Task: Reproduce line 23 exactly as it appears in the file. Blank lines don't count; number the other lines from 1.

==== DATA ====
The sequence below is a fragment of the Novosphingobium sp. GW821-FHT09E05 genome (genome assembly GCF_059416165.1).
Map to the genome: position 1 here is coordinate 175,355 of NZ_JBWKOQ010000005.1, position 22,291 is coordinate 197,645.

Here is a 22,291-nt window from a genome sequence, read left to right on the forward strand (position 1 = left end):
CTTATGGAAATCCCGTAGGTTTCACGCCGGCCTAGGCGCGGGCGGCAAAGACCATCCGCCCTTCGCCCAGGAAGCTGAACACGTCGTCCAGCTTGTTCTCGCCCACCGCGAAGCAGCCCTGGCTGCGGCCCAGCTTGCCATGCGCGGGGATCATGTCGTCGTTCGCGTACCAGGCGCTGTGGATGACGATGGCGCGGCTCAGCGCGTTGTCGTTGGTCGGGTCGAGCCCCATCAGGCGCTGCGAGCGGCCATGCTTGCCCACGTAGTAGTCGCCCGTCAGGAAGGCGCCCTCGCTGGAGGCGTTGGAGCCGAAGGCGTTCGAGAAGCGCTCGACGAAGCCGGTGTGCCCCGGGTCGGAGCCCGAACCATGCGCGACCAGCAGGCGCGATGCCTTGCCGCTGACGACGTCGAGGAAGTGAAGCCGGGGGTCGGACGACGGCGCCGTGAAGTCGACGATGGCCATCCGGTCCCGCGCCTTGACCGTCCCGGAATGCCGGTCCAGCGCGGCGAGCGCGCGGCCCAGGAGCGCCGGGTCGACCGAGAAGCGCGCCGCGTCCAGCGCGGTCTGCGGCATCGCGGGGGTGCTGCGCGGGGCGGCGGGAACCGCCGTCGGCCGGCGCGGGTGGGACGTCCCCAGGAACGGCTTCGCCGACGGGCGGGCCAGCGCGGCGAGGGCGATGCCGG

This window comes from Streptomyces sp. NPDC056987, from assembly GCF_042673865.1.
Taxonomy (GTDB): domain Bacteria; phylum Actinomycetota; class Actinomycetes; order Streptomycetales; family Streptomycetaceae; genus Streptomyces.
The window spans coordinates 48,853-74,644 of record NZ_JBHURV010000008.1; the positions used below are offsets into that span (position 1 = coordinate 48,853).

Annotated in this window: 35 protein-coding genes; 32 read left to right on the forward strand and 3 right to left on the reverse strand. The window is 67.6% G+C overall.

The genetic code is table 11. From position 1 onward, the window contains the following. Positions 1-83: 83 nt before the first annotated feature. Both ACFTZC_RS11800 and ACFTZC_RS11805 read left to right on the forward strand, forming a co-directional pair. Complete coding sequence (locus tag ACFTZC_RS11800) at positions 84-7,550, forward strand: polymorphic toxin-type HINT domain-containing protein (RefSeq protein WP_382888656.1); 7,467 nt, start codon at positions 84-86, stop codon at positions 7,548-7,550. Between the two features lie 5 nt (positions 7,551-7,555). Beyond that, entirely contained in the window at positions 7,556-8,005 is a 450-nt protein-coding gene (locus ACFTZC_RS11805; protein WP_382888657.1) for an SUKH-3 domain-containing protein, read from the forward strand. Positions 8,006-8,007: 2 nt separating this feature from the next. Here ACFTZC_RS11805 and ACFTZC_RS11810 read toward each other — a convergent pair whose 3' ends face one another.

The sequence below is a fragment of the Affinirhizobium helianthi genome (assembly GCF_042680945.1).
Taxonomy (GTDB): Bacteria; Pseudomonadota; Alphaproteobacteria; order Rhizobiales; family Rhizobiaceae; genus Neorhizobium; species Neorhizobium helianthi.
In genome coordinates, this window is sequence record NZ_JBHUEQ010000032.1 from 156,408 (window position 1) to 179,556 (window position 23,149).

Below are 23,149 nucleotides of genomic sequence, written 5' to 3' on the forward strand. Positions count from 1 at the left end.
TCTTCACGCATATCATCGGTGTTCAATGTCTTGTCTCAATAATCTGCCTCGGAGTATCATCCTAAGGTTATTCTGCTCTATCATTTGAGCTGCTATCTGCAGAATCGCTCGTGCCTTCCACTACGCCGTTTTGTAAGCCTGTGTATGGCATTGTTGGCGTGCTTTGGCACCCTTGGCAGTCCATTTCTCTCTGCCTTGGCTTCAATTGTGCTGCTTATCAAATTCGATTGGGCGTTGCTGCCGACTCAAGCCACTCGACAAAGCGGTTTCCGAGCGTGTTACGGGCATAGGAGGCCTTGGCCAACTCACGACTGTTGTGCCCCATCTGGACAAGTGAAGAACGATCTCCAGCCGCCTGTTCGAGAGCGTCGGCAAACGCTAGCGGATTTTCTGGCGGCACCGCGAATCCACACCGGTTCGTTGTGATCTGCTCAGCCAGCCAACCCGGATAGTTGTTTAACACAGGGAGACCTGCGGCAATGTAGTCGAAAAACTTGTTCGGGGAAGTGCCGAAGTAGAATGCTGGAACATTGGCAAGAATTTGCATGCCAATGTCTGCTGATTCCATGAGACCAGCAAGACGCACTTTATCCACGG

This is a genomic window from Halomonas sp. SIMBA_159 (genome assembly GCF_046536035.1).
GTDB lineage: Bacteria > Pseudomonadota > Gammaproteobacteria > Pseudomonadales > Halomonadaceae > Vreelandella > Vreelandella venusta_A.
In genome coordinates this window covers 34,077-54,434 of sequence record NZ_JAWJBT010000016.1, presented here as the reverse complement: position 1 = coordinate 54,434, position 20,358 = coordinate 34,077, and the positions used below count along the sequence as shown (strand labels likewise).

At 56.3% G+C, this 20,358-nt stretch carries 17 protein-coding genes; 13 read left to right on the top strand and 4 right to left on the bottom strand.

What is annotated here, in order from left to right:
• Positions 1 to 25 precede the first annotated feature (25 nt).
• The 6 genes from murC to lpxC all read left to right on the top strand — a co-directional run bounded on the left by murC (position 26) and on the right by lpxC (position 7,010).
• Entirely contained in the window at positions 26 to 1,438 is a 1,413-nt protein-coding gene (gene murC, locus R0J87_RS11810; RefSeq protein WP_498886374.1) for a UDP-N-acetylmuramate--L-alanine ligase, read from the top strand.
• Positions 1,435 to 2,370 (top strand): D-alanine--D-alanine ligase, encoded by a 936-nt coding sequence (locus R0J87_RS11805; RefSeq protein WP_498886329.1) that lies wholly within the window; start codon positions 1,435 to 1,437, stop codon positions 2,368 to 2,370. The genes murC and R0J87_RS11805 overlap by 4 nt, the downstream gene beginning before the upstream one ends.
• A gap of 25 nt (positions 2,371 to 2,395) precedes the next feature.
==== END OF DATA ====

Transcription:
• Positions 1,435 to 2,370 (top strand): D-alanine--D-alanine ligase, encoded by a 936-nt coding sequence (locus R0J87_RS11805; RefSeq protein WP_498886329.1) that lies wholly within the window; start codon positions 1,435 to 1,437, stop codon positions 2,368 to 2,370. The genes murC and R0J87_RS11805 overlap by 4 nt, the downstream gene beginning before the upstream one ends.